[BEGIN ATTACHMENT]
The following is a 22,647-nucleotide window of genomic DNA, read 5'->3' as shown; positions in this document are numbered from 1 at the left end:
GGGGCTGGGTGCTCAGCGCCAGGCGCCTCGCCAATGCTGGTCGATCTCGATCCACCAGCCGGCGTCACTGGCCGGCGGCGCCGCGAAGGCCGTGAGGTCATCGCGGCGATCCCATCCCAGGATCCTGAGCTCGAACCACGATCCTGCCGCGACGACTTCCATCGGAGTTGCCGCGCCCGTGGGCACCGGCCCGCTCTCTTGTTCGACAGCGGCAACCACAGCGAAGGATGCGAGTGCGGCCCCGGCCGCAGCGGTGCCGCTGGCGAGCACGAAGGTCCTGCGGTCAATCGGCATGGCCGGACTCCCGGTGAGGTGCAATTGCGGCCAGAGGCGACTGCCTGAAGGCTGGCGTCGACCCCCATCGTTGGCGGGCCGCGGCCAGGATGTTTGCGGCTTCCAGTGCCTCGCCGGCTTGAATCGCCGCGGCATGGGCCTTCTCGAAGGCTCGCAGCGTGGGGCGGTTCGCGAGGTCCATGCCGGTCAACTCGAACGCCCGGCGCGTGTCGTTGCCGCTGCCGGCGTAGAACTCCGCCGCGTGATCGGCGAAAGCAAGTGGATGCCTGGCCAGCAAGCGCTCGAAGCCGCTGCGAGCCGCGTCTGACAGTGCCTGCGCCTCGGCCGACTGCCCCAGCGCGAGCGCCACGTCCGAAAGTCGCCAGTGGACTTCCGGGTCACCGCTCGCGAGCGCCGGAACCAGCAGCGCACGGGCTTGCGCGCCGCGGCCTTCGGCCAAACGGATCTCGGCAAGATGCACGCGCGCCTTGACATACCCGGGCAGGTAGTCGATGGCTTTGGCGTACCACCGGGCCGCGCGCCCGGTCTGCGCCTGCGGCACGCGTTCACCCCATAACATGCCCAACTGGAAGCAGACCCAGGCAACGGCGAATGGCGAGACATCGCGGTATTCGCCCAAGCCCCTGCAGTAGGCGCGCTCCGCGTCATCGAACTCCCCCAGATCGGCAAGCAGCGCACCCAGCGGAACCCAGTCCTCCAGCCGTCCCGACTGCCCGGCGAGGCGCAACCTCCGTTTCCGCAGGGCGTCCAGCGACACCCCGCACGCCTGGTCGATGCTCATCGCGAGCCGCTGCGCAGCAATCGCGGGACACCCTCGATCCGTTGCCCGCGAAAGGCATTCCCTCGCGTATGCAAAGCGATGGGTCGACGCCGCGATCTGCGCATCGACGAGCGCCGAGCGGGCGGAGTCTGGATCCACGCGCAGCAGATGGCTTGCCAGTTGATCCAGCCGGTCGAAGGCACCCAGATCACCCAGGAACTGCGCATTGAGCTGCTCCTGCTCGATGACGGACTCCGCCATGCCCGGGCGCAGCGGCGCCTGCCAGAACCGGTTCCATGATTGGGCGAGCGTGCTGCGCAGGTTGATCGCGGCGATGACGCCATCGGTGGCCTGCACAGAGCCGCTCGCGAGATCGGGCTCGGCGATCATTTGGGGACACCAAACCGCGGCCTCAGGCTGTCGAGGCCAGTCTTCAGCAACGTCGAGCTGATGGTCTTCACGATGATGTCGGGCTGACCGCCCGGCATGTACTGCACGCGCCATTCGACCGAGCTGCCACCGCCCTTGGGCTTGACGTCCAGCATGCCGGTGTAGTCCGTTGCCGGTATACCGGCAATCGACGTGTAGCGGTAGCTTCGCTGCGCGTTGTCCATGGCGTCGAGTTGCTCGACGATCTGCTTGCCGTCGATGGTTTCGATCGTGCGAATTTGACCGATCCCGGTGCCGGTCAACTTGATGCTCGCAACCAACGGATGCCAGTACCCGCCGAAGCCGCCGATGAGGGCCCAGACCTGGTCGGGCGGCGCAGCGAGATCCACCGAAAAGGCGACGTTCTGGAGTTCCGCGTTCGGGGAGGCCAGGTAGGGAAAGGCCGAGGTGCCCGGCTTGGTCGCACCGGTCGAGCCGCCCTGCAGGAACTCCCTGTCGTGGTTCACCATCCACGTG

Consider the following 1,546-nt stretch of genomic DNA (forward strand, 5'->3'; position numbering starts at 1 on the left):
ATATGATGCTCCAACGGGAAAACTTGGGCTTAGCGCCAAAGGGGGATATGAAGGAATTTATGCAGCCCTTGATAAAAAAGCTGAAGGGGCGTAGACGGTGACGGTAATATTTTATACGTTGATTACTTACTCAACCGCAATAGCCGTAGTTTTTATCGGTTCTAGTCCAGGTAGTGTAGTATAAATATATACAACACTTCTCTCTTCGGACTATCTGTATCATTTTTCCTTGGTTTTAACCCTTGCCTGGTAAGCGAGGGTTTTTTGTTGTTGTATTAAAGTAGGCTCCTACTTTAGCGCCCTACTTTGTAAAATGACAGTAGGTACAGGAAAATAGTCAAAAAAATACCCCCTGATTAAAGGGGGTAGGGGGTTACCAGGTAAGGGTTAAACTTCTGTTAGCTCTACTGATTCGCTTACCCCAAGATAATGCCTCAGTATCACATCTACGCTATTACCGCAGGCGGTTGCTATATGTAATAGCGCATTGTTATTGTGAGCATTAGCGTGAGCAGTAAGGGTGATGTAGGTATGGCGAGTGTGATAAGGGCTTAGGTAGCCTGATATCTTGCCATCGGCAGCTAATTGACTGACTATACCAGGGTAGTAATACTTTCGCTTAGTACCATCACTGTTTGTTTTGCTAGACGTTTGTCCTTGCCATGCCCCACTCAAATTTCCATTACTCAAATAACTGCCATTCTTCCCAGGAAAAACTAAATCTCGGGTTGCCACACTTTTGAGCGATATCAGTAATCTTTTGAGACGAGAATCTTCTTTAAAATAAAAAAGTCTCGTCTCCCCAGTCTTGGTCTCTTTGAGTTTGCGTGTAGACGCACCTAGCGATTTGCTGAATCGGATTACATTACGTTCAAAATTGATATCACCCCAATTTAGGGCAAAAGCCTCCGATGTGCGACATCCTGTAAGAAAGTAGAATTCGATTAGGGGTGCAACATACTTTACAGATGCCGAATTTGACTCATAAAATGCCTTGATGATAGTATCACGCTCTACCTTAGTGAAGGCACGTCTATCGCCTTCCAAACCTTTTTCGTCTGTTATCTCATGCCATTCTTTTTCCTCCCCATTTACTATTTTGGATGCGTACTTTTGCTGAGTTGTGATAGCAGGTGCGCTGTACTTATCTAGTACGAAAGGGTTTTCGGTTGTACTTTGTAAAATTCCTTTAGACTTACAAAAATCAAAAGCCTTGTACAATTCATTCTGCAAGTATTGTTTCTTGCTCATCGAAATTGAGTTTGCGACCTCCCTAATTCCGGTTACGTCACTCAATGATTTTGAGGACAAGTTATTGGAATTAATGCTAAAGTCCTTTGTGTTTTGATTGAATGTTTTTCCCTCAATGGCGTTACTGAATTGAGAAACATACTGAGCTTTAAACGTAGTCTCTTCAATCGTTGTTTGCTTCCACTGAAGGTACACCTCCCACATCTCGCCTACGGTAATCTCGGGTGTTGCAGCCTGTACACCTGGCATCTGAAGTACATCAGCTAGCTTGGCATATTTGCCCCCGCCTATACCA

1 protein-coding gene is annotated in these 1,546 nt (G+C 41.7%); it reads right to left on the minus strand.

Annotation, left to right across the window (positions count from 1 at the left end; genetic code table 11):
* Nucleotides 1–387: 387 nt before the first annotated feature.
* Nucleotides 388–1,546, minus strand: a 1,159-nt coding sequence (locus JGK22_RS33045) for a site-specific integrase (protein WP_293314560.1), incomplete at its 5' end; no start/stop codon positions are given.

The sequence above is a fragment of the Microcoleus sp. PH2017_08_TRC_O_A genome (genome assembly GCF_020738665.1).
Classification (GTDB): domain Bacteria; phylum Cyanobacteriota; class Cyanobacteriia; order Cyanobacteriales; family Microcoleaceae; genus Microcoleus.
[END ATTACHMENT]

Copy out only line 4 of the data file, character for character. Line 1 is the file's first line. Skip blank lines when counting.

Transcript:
ATATGATGCTCCAACGGGAAAACTTGGGCTTAGCGCCAAAGGGGGATATGAAGGAATTTATGCAGCCCTTGATAAAAAAGCTGAAGGGGCGTAGACGGTGACGGTAATATTTTATACGTTGATTACTTACTCAACCGCAATAGCCGTAGTTTTTATCGGTTCTAGTCCAGGTAGTGTAGTATAAATATATACAACACTTCTCTCTTCGGACTATCTGTATCATTTTTCCTTGGTTTTAACCCTTGCCTGGTAAGCGAGGGTTTTTTGTTGTTGTATTAAAGTAGGCTCCTACTTTAGCGCCCTACTTTGTAAAATGACAGTAGGTACAGGAAAATAGTCAAAAAAATACCCCCTGATTAAAGGGGGTAGGGGGTTACCAGGTAAGGGTTAAACTTCTGTTAGCTCTACTGATTCGCTTACCCCAAGATAATGCCTCAGTATCACATCTACGCTATTACCGCAGGCGGTTGCTATATGTAATAGCGCATTGTTATTGTGAGCATTAGCGTGAGCAGTAAGGGTGATGTAGGTATGGCGAGTGTGATAAGGGCTTAGGTAGCCTGATATCTTGCCATCGGCAGCTAATTGACTGACTATACCAGGGTAGTAATACTTTCGCTTAGTACCATCACTGTTTGTTTTGCTAGACGTTTGTCCTTGCCATGCCCCACTCAAATTTCCATTACTCAAATAACTGCCATTCTTCCCAGGAAAAACTAAATCTCGGGTTGCCACACTTTTGAGCGATATCAGTAATCTTTTGAGACGAGAATCTTCTTTAAAATAAAAAAGTCTCGTCTCCCCAGTCTTGGTCTCTTTGAGTTTGCGTGTAGACGCACCTAGCGATTTGCTGAATCGGATTACATTACGTTCAAAATTGATATCACCCCAATTTAGGGCAAAAGCCTCCGATGTGCGACATCCTGTAAGAAAGTAGAATTCGATTAGGGGTGCAACATACTTTACAGATGCCGAATTTGACTCATAAAATGCCTTGATGATAGTATCACGCTCTACCTTAGTGAAGGCACGTCTATCGCCTTCCAAACCTTTTTCGTCTGTTATCTCATGCCATTCTTTTTCCTCCCCATTTACTATTTTGGATGCGTACTTTTGCTGAGTTGTGATAGCAGGTGCGCTGTACTTATCTAGTACGAAAGGGTTTTCGGTTGTACTTTGTAAAATTCCTTTAGACTTACAAAAATCAAAAGCCTTGTACAATTCATTCTGCAAGTATTGTTTCTTGCTCATCGAAATTGAGTTTGCGACCTCCCTAATTCCGGTTACGTCACTCAATGATTTTGAGGACAAGTTATTGGAATTAATGCTAAAGTCCTTTGTGTTTTGATTGAATGTTTTTCCCTCAATGGCGTTACTGAATTGAGAAACATACTGAGCTTTAAACGTAGTCTCTTCAATCGTTGTTTGCTTCCACTGAAGGTACACCTCCCACATCTCGCCTACGGTAATCTCGGGTGTTGCAGCCTGTACACCTGGCATCTGAAGTACATCAGCTAGCTTGGCATATTTGCCCCCGCCTATACCA